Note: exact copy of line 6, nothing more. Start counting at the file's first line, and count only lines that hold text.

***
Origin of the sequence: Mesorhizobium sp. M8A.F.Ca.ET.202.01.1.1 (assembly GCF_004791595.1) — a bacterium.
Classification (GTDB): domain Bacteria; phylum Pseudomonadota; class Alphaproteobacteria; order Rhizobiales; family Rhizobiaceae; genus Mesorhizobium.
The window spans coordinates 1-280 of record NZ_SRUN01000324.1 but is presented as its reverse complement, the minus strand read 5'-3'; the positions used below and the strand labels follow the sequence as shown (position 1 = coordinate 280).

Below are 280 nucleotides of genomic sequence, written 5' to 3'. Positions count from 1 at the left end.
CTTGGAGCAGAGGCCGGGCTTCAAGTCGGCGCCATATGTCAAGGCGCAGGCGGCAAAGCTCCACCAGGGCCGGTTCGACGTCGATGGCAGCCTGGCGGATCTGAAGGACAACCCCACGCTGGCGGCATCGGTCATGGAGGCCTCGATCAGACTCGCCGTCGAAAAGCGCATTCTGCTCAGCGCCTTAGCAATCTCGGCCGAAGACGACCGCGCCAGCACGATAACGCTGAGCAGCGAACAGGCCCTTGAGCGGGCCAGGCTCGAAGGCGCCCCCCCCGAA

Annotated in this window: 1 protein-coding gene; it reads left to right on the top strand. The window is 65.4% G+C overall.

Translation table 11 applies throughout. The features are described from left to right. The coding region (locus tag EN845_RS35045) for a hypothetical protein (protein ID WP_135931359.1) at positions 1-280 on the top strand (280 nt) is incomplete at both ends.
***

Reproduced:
Annotated in this window: 1 protein-coding gene; it reads left to right on the top strand. The window is 65.4% G+C overall.